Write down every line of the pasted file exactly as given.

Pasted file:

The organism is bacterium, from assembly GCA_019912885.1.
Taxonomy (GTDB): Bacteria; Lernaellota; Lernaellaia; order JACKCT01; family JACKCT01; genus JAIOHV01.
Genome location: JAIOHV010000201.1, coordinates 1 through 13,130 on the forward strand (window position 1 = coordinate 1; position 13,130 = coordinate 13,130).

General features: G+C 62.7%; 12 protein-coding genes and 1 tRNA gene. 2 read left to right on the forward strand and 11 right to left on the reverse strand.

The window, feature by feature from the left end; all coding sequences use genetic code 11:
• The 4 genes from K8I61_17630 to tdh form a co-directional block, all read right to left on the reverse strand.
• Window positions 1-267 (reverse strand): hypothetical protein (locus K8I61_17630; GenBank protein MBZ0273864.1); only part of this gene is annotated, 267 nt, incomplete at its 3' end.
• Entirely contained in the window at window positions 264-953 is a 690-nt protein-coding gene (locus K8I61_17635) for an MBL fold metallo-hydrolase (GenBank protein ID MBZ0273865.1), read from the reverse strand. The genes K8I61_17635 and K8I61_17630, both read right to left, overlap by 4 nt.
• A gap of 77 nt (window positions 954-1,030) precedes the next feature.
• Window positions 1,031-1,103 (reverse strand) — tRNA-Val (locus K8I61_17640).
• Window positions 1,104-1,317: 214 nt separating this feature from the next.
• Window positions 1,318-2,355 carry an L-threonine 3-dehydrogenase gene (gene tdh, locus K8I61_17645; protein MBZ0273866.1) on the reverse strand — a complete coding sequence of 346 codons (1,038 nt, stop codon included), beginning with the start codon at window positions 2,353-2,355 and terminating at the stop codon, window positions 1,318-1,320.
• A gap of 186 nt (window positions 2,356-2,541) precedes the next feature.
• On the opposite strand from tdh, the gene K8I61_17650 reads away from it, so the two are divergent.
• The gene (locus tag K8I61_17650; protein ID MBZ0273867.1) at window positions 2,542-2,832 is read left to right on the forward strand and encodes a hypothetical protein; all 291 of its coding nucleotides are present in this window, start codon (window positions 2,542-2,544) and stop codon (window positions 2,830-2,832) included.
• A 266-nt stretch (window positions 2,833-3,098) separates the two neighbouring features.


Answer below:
The organism is bacterium, from assembly GCA_019912885.1.
Taxonomy (GTDB): Bacteria; Lernaellota; Lernaellaia; order JACKCT01; family JACKCT01; genus JAIOHV01.
Genome location: JAIOHV010000201.1, coordinates 1 through 13,130 on the forward strand (window position 1 = coordinate 1; position 13,130 = coordinate 13,130).

General features: G+C 62.7%; 12 protein-coding genes and 1 tRNA gene. 2 read left to right on the forward strand and 11 right to left on the reverse strand.

The window, feature by feature from the left end; all coding sequences use genetic code 11:
• The 4 genes from K8I61_17630 to tdh form a co-directional block, all read right to left on the reverse strand.
• Window positions 1-267 (reverse strand): hypothetical protein (locus K8I61_17630; GenBank protein MBZ0273864.1); only part of this gene is annotated, 267 nt, incomplete at its 3' end.
• Entirely contained in the window at window positions 264-953 is a 690-nt protein-coding gene (locus K8I61_17635) for an MBL fold metallo-hydrolase (GenBank protein ID MBZ0273865.1), read from the reverse strand. The genes K8I61_17635 and K8I61_17630, both read right to left, overlap by 4 nt.
• A gap of 77 nt (window positions 954-1,030) precedes the next feature.
• Window positions 1,031-1,103 (reverse strand) — tRNA-Val (locus K8I61_17640).
• Window positions 1,104-1,317: 214 nt separating this feature from the next.
• Window positions 1,318-2,355 carry an L-threonine 3-dehydrogenase gene (gene tdh, locus K8I61_17645; protein MBZ0273866.1) on the reverse strand — a complete coding sequence of 346 codons (1,038 nt, stop codon included), beginning with the start codon at window positions 2,353-2,355 and terminating at the stop codon, window positions 1,318-1,320.
• A gap of 186 nt (window positions 2,356-2,541) precedes the next feature.
• On the opposite strand from tdh, the gene K8I61_17650 reads away from it, so the two are divergent.
• The gene (locus tag K8I61_17650; protein ID MBZ0273867.1) at window positions 2,542-2,832 is read left to right on the forward strand and encodes a hypothetical protein; all 291 of its coding nucleotides are present in this window, start codon (window positions 2,542-2,544) and stop codon (window positions 2,830-2,832) included.
• A 266-nt stretch (window positions 2,833-3,098) separates the two neighbouring features.